You likely know by now that when shopping an estate sale, you’ll always want to follow your heart and grab the items that immediately speak to you. “Never walk away from something you instantly love or that makes you feel something positive,” says designer Laura Solensky, the founder of Laura Solensky Design. “Those first gut reactions are likely how you will always feel about it, and those are the types of pieces you want in your home!” That said, estate sales are full of plenty of diamonds in the rough, too. These items may not capture your immediate attention if they’ve seen better days, but they can oftentimes be refurbished and given a brand new lease on life if they’re well made and designed to last. Below, designers and estate sale pros chime in with the best pieces to buy at an estate sale to then repurpose.
Vintage sofas with great bones are worth buying and reupholstering, says designer Amy McCoy, the founder of McCoy Design Studio. She always looks for 8-way hand tied springs first. “If you push on the seat you should be able to feel the individual spring,” she explains. Certain brands of furniture that are known for being extremely well made—such as Baker Furniture and Tahyer Coggin—are always a no-brainer for McCoy, too.
Photo courtesy of Shannon Claire
Designer Marianne Jones, the founder of Marianne Jones, LLC, enjoys purchasing chairs at estate sales and reupholstering them as needed. Of course, upholstery projects are an investment, so you will want to weigh a few considerations before purchasing just any chair. “I think the most important thing to understand is the cost and value of the item in the marketplace, the expense to reupholster, the potential cost of fabric and the structural integrity of the piece,” Jones says. “ Some of the older furniture pieces have incredibly hardy woodframes and artisan mastery that is hard to replicate.”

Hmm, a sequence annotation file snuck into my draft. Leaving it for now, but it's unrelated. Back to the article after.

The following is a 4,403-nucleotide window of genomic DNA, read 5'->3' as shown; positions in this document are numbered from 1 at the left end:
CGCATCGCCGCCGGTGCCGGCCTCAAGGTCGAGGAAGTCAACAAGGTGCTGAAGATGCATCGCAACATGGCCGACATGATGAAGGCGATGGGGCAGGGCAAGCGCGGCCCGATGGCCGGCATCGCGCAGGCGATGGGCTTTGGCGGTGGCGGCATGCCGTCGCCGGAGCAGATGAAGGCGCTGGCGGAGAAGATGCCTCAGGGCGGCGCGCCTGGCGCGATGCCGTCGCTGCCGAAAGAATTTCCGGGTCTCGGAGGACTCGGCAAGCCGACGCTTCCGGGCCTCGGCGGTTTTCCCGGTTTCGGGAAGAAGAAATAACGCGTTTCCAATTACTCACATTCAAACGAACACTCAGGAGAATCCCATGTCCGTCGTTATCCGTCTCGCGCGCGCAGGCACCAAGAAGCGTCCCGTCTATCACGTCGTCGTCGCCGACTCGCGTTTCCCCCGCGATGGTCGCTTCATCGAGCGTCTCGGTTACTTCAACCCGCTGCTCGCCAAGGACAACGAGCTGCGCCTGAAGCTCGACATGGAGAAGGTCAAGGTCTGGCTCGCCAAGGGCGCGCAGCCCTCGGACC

Photo courtesy of Amy McCoy
Take estate sales as an opportunity to source amazing linens that can transform your existing furniture pieces at home at minimal cost, says designer Shannon Claire Smith, the founder of Shannon Claire Interiors. “These things are often not the big ticket items that bring people out, so you can often find them on the second or third day of a sale at a discount,” she notes. Smith’s all-time favorite estate sale linen score? A fringed Lee Jofa table skirt for $25, which she’s since draped over a round table in her living room. “It will go down in infamy as my best estate sale find to date!”
Pictured: Fringed Lee Jofa table skirt. Photo courtesy of Shannon Claire
Off the Beaten Path Furnishings
“When shopping secondhand or at estate sales, I look for furniture pieces that have unique details or silhouettes that aren’t found in today’s new furniture marketplace,” shares Jacqueline Burrows, the founder of The Sleepy Flea. Details that she particularly loves include cane weaving, claw feet, casters, brass inlay, reeding, fluting, and faux bamboo. Burrows purchased a vintage Henry Link Bali Hai lingerie chest that had been poorly coated in red and yellow that she then customized to her liking with a fresh, light blue lacquer.
Of course, wood furniture can oftentimes be refinished sans paint for an entirely new look, Burrows notes. “If the piece had not already been painted over, I would have first tried to restore the original finish before resorting to lacquering,” she comments. “There are lots of wood products that you can easily try at home first before calling a professional.”
Many vessels can be turned into light fixtures with a little bit of creativity, says Burrows, who has seen vintage ginger jars and even champagne buckets rewired and turned into lamps.
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